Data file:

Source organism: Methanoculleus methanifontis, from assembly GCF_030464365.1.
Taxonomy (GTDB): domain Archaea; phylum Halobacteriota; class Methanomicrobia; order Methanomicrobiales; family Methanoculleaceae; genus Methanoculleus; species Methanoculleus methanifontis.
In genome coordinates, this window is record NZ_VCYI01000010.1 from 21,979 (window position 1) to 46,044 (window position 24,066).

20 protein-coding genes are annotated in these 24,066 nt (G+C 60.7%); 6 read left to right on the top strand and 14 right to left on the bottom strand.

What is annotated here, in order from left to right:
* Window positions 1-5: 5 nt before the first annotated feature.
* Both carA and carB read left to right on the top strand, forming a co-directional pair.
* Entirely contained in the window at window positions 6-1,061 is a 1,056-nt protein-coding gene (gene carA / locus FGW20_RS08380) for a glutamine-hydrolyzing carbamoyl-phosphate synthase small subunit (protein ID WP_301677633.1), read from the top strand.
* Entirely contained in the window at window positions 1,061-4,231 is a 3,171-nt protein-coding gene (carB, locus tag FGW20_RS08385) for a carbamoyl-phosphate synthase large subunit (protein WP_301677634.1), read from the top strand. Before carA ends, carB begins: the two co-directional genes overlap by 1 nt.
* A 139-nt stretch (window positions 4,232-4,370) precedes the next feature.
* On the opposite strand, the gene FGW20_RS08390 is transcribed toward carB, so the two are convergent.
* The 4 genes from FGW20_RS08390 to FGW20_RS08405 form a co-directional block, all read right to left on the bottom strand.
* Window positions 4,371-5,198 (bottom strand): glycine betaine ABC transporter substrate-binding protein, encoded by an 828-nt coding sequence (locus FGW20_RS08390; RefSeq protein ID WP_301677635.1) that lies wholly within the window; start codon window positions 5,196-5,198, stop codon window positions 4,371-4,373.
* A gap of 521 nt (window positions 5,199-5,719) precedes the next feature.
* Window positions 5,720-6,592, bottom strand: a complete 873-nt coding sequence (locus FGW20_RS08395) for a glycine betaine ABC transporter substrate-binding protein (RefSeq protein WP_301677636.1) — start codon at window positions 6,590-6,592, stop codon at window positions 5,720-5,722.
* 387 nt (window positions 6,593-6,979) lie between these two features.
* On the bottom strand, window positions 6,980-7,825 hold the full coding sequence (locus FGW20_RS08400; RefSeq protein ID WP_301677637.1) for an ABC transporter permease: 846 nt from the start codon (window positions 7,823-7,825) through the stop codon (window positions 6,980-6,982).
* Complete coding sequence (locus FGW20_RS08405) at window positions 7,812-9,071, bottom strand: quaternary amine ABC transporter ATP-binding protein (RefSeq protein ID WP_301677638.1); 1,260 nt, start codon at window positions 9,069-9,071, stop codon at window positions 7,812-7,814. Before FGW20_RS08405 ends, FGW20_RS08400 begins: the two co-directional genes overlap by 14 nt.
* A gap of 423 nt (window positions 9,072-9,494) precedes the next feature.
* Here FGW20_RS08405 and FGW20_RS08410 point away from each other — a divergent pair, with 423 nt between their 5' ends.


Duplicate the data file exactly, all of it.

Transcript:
Source organism: Methanoculleus methanifontis, from assembly GCF_030464365.1.
Taxonomy (GTDB): domain Archaea; phylum Halobacteriota; class Methanomicrobia; order Methanomicrobiales; family Methanoculleaceae; genus Methanoculleus; species Methanoculleus methanifontis.
In genome coordinates, this window is record NZ_VCYI01000010.1 from 21,979 (window position 1) to 46,044 (window position 24,066).

20 protein-coding genes are annotated in these 24,066 nt (G+C 60.7%); 6 read left to right on the top strand and 14 right to left on the bottom strand.

What is annotated here, in order from left to right:
* Window positions 1-5: 5 nt before the first annotated feature.
* Both carA and carB read left to right on the top strand, forming a co-directional pair.
* Entirely contained in the window at window positions 6-1,061 is a 1,056-nt protein-coding gene (gene carA / locus FGW20_RS08380) for a glutamine-hydrolyzing carbamoyl-phosphate synthase small subunit (protein ID WP_301677633.1), read from the top strand.
* Entirely contained in the window at window positions 1,061-4,231 is a 3,171-nt protein-coding gene (carB, locus tag FGW20_RS08385) for a carbamoyl-phosphate synthase large subunit (protein WP_301677634.1), read from the top strand. Before carA ends, carB begins: the two co-directional genes overlap by 1 nt.
* A 139-nt stretch (window positions 4,232-4,370) precedes the next feature.
* On the opposite strand, the gene FGW20_RS08390 is transcribed toward carB, so the two are convergent.
* The 4 genes from FGW20_RS08390 to FGW20_RS08405 form a co-directional block, all read right to left on the bottom strand.
* Window positions 4,371-5,198 (bottom strand): glycine betaine ABC transporter substrate-binding protein, encoded by an 828-nt coding sequence (locus FGW20_RS08390; RefSeq protein ID WP_301677635.1) that lies wholly within the window; start codon window positions 5,196-5,198, stop codon window positions 4,371-4,373.
* A gap of 521 nt (window positions 5,199-5,719) precedes the next feature.
* Window positions 5,720-6,592, bottom strand: a complete 873-nt coding sequence (locus FGW20_RS08395) for a glycine betaine ABC transporter substrate-binding protein (RefSeq protein WP_301677636.1) — start codon at window positions 6,590-6,592, stop codon at window positions 5,720-5,722.
* 387 nt (window positions 6,593-6,979) lie between these two features.
* On the bottom strand, window positions 6,980-7,825 hold the full coding sequence (locus FGW20_RS08400; RefSeq protein ID WP_301677637.1) for an ABC transporter permease: 846 nt from the start codon (window positions 7,823-7,825) through the stop codon (window positions 6,980-6,982).
* Complete coding sequence (locus FGW20_RS08405) at window positions 7,812-9,071, bottom strand: quaternary amine ABC transporter ATP-binding protein (RefSeq protein ID WP_301677638.1); 1,260 nt, start codon at window positions 9,069-9,071, stop codon at window positions 7,812-7,814. Before FGW20_RS08405 ends, FGW20_RS08400 begins: the two co-directional genes overlap by 14 nt.
* A gap of 423 nt (window positions 9,072-9,494) precedes the next feature.
* Here FGW20_RS08405 and FGW20_RS08410 point away from each other — a divergent pair, with 423 nt between their 5' ends.